Ghanaian veteran actor Psalm Adjetefio, aka T.T of Taxi Driver fame, has recently been pleading for assistance.
Despite his meteoric rise to fame in the early 2000’s as a taxi driver on popular television, Sam is unable to pay his rent or cover his daily living expenses.
In a viral video, the star reveals that life has been dealing him blow after blow. With poverty eroding any remaining sense of pride or dignity, Sam is begging for 3000 cedis to cover his rent, failing which he will be evicted from his apartment in September.
While some Ghanaians initially sympathized with him and contributed, his pleas for assistance have become one too many. The willingness of good Samaritans to assist has dwindled, and trolls have taken over. Some have joked that he should surrender to prison in exchange for free food and lodging.
This is not a unique occurrence for Sam. Numerous celebrities have experienced this. This is because it is frequently assumed that those who work in the creative industry earn a lot of money, enough to ensure a lifetime of comfortable living. Regrettably, this is seldom the case.
We have reported on numerous occasions how the fortunes of the famous vanished into thin air.
One of the primary reasons celebrities fail is their extravagant lifestyles and frugal spending habits. While celebrity can be exhilarating, many overlook the fact that younger and fresher talent is constantly being churned out. As such, one cannot remain famous in perpetuity. Even if fame endures, fortunes dwindle as a result of competition.
Once a celebrity has passed their prime, their poor spending habits, lack of budgeting, and insufficient investment all catch up with them.
Rex Omar, president of Ghana’s Music Rights Organization (GHAMRO), attributes this unfortunate series of events to creatives’ lack of financial literacy.
“When your moment arrives, you earn a lot of money. The hype infiltrates your mind. You are deluded if you believe it will last indefinitely. This causes them to make errors. Financial planning errors, spending errors on items they do not require, and investment errors such as purchasing luxury cars instead of appreciating asset classes such as real estate.”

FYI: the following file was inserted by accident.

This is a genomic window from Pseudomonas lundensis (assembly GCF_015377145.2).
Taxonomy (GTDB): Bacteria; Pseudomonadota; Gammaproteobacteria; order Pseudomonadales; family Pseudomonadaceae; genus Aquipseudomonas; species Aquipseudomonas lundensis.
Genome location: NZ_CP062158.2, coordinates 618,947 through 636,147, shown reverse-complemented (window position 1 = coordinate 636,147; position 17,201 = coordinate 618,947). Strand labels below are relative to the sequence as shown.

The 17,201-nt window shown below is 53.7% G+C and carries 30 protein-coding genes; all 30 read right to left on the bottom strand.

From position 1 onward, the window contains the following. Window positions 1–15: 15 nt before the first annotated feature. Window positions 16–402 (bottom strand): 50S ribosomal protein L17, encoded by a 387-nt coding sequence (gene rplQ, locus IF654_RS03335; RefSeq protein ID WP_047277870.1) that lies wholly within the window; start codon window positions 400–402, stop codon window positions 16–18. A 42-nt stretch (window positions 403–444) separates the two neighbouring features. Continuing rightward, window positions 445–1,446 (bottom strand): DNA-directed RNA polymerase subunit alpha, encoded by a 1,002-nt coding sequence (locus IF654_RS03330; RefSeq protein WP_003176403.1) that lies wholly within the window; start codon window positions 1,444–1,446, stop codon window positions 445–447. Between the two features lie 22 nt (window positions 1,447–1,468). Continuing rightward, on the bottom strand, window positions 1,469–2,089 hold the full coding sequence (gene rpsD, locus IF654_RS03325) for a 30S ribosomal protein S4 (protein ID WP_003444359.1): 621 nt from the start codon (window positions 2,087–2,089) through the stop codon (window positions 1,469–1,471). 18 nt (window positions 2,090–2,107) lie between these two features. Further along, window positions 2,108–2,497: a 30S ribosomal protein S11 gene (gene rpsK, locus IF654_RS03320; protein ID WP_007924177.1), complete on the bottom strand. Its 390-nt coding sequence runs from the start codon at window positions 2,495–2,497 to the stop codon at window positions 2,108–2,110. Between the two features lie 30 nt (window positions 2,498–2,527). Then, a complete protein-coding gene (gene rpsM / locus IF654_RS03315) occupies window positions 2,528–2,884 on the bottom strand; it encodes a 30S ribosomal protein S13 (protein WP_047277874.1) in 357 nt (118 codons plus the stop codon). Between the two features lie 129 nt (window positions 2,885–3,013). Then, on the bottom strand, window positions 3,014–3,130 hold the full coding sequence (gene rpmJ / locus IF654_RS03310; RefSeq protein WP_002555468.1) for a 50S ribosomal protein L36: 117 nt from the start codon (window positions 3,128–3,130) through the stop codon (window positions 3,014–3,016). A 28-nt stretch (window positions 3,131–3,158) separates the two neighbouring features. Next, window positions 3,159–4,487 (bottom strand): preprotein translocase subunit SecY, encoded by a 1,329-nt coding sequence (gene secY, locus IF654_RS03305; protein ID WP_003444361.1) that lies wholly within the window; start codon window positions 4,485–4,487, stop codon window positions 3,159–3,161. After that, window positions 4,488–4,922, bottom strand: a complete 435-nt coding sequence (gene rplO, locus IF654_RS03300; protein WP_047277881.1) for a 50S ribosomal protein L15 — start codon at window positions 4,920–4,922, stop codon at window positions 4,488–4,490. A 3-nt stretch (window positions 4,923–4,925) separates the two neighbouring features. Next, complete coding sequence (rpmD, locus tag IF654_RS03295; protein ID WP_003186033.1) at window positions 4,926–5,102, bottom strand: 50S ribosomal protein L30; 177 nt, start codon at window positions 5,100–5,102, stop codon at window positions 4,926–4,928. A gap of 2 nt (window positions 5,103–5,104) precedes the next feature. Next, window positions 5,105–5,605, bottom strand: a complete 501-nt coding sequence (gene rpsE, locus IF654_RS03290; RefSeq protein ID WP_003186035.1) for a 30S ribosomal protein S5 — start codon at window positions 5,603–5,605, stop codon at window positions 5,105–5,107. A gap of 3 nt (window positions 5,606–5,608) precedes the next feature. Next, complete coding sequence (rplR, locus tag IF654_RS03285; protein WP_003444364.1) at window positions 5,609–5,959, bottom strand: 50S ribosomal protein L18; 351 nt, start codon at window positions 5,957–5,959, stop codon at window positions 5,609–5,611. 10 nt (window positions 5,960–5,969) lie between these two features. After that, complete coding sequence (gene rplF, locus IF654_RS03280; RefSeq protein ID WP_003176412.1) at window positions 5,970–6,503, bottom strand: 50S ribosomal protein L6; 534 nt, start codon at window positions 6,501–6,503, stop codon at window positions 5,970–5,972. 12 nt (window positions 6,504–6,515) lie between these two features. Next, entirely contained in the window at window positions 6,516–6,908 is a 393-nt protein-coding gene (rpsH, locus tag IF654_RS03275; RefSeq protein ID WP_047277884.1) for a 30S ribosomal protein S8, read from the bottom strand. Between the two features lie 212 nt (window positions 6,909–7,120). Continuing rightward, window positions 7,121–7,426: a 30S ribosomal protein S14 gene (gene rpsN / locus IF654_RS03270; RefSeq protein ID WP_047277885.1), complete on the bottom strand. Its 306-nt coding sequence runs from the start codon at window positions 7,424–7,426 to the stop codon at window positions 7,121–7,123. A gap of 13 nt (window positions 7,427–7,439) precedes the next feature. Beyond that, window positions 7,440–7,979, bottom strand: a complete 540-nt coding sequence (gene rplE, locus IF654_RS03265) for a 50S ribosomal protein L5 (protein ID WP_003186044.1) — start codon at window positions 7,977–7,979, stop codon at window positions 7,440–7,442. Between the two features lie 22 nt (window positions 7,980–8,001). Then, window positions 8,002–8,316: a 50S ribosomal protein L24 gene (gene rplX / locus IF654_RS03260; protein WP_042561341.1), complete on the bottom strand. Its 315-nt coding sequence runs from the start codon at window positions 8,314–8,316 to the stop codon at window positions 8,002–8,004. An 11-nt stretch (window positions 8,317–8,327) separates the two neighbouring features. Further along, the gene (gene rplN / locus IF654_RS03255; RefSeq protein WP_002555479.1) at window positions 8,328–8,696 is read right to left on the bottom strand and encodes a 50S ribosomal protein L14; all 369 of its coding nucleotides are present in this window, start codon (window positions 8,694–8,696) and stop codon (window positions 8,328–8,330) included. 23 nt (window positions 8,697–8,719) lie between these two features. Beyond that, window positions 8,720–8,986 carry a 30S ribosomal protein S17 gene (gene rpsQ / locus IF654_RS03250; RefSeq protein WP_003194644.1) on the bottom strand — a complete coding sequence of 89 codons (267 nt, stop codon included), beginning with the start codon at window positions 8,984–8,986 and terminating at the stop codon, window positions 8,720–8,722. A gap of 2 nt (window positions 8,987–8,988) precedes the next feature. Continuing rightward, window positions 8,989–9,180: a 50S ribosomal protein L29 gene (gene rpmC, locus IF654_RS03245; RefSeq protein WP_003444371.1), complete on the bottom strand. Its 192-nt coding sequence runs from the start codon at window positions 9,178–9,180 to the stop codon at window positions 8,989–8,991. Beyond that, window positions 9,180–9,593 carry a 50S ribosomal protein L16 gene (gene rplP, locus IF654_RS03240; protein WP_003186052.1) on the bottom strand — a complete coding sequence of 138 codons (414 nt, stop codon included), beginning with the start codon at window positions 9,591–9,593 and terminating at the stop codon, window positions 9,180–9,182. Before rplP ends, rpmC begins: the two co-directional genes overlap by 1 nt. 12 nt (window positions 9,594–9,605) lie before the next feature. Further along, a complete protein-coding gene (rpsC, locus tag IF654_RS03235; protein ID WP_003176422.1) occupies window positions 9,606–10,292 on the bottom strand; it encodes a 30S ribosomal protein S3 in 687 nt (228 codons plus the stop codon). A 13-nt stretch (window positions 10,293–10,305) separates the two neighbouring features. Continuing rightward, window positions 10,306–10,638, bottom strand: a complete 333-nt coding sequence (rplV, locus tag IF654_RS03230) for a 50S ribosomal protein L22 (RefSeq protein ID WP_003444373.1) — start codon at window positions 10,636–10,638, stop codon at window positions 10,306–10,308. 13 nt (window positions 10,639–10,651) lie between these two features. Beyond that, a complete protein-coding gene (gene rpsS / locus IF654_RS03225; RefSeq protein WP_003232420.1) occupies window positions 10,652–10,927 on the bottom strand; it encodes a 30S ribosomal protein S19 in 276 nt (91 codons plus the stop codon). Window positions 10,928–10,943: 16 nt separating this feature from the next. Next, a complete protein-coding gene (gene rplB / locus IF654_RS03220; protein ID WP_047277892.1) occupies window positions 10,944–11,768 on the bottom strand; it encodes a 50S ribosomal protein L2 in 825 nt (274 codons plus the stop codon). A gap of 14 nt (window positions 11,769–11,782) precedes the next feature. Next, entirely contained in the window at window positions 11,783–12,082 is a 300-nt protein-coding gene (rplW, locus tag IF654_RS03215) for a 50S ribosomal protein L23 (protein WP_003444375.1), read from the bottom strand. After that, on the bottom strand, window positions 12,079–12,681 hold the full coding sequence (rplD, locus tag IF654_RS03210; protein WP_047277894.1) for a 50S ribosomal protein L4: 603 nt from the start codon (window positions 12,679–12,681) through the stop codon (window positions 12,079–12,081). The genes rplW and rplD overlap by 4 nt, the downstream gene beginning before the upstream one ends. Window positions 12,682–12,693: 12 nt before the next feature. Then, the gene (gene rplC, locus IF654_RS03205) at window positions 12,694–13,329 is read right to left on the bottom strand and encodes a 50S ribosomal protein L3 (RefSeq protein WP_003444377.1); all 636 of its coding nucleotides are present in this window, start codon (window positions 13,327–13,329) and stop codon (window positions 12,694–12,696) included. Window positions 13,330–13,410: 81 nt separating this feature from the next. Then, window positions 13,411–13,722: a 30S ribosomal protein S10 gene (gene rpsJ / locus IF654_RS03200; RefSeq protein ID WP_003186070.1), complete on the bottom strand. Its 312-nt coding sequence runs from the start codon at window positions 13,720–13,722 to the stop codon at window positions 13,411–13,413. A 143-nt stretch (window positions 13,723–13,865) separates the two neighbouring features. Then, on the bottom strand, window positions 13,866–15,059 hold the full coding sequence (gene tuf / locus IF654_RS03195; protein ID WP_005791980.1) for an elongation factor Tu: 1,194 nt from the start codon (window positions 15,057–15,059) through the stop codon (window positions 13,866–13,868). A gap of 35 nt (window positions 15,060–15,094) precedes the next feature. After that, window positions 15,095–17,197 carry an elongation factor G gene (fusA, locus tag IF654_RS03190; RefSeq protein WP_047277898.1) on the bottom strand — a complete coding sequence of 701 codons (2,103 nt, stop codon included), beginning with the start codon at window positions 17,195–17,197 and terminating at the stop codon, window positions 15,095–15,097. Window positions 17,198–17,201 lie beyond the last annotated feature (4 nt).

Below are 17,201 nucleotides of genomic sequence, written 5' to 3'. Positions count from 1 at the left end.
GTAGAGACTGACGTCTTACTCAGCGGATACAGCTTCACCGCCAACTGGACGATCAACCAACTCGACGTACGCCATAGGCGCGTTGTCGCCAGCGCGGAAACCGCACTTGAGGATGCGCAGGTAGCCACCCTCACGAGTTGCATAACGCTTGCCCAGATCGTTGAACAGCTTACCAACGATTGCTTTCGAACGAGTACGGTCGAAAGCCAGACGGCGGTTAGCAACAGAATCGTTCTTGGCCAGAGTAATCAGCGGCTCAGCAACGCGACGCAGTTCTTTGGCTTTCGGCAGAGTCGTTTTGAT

Omar also refutes the widely held belief that all celebrities are wealthy. According to Omar, 80 percent of artists cannot survive solely on royalties from entertainment. Additionally, Omar refutes the one hit wonder myth, stating that while a single hit can establish an artist’s popularity, it cannot transform their fortunes overnight and make them wealthy.
Diversification of revenue streams is critical in show business, as it is in any other industry. An artist should be able to earn money from their music through streaming platforms such as YouTube, performance, copy rights, and intellectual property, as well as through social media partnerships with relevant brands for influence and advertising.
“Establish a credible brand. Allow your music to speak for you on the stereo as an artist. Utilize social media platforms to expand on this. If your brand is well-known and your work is successful, brands will come rushing to partner with you. Consider Sarkodie’s relationship with Standard Chartered Bank, Joselyn Dumas’ relationship with DSTV, and Eugene Kumai’s and Stone Boy’s deals as mobile phone brand ambassadors.”
The question is, how do you invest wisely to ensure longevity when fame results in fortunes? Victor Tandoh, Head of Corporate at Ecobank Development Corporation (EDC) Investments, believes that prudent investing is the only way to stay afloat financially.
“The only way to correct financial irresponsibility is through financial literacy. Recognize money, how to earn it, how to spend it, how to save it, and where and how to invest it. Many people work for money but have no idea how to make their money work for them. Some are unfamiliar with inflationary principles; they lack an understanding of how money is invested. Because some people are unaware of the distinction between saving and investing, the best way to prevent financial indiscipline is to educate yourself.”
According to Tandor, one critical aspect of financial control is budgeting and having a savings plan. This is because celebrity lasts for only 15 seconds.
“The financial management strategy for individuals in the arts industry should be straightforward. Priority should be given to yourself. Second, eliminate wasteful spending. Thirdly, develop a savings and investment strategy. Fourth, avoid becoming an income distribution center and, at the very least, live within your means.”
According to PWC, Ghana’s Entertainment and Media (E&M) industry has more than tripled in value since 2013, reaching $752 million in total revenue in 2017.
Ghana’s arts, entertainment, and recreation industries employed over 11,000 people in 2018. The majority worked in gambling and betting, while approximately 25% worked in creative, arts, and entertainment activities.
Music accounted for 6.4 million dollars, while cinema accounted for 1.4 million dollars, according to Statista. The Internet accounts for the lion’s share, totaling 957 million dollars.
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